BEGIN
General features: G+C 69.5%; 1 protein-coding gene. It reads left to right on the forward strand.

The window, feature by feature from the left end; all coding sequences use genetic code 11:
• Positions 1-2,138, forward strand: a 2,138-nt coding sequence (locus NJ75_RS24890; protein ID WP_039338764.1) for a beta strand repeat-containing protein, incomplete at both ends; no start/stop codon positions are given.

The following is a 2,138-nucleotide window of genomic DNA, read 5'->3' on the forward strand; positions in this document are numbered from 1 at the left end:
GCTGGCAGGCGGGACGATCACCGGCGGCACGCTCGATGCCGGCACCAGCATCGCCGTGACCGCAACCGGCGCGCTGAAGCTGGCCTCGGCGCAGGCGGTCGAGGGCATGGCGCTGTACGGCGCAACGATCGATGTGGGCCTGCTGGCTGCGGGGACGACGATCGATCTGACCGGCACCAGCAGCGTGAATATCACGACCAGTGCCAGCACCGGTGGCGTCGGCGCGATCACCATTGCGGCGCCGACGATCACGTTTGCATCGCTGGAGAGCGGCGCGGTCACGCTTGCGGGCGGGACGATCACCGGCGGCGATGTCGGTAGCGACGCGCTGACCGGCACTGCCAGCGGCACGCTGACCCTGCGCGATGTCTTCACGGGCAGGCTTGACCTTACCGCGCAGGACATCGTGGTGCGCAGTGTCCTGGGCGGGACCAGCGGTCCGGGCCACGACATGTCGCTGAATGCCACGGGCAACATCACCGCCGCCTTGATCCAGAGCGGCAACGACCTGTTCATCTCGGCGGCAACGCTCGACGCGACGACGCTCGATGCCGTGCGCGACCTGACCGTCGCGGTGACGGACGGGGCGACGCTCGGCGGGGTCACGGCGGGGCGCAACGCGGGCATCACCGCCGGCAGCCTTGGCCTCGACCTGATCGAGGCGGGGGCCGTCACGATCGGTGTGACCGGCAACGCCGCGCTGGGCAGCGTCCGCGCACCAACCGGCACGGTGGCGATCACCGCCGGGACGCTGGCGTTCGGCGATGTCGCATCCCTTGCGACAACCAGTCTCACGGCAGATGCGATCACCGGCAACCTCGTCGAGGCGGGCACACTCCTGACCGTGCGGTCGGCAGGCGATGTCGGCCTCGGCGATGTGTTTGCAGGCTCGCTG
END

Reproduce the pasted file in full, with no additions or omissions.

General features: G+C 69.5%; 1 protein-coding gene. It reads left to right on the forward strand.

The window, feature by feature from the left end; all coding sequences use genetic code 11:
• Positions 1-2,138, forward strand: a 2,138-nt coding sequence (locus NJ75_RS24890; protein ID WP_039338764.1) for a beta strand repeat-containing protein, incomplete at both ends; no start/stop codon positions are given.

The following is a 2,138-nucleotide window of genomic DNA, read 5'->3' on the forward strand; positions in this document are numbered from 1 at the left end:
GCTGGCAGGCGGGACGATCACCGGCGGCACGCTCGATGCCGGCACCAGCATCGCCGTGACCGCAACCGGCGCGCTGAAGCTGGCCTCGGCGCAGGCGGTCGAGGGCATGGCGCTGTACGGCGCAACGATCGATGTGGGCCTGCTGGCTGCGGGGACGACGATCGATCTGACCGGCACCAGCAGCGTGAATATCACGACCAGTGCCAGCACCGGTGGCGTCGGCGCGATCACCATTGCGGCGCCGACGATCACGTTTGCATCGCTGGAGAGCGGCGCGGTCACGCTTGCGGGCGGGACGATCACCGGCGGCGATGTCGGTAGCGACGCGCTGACCGGCACTGCCAGCGGCACGCTGACCCTGCGCGATGTCTTCACGGGCAGGCTTGACCTTACCGCGCAGGACATCGTGGTGCGCAGTGTCCTGGGCGGGACCAGCGGTCCGGGCCACGACATGTCGCTGAATGCCACGGGCAACATCACCGCCGCCTTGATCCAGAGCGGCAACGACCTGTTCATCTCGGCGGCAACGCTCGACGCGACGACGCTCGATGCCGTGCGCGACCTGACCGTCGCGGTGACGGACGGGGCGACGCTCGGCGGGGTCACGGCGGGGCGCAACGCGGGCATCACCGCCGGCAGCCTTGGCCTCGACCTGATCGAGGCGGGGGCCGTCACGATCGGTGTGACCGGCAACGCCGCGCTGGGCAGCGTCCGCGCACCAACCGGCACGGTGGCGATCACCGCCGGGACGCTGGCGTTCGGCGATGTCGCATCCCTTGCGACAACCAGTCTCACGGCAGATGCGATCACCGGCAACCTCGTCGAGGCGGGCACACTCCTGACCGTGCGGTCGGCAGGCGATGTCGGCCTCGGCGATGTGTTTGCAGGCTCGCTG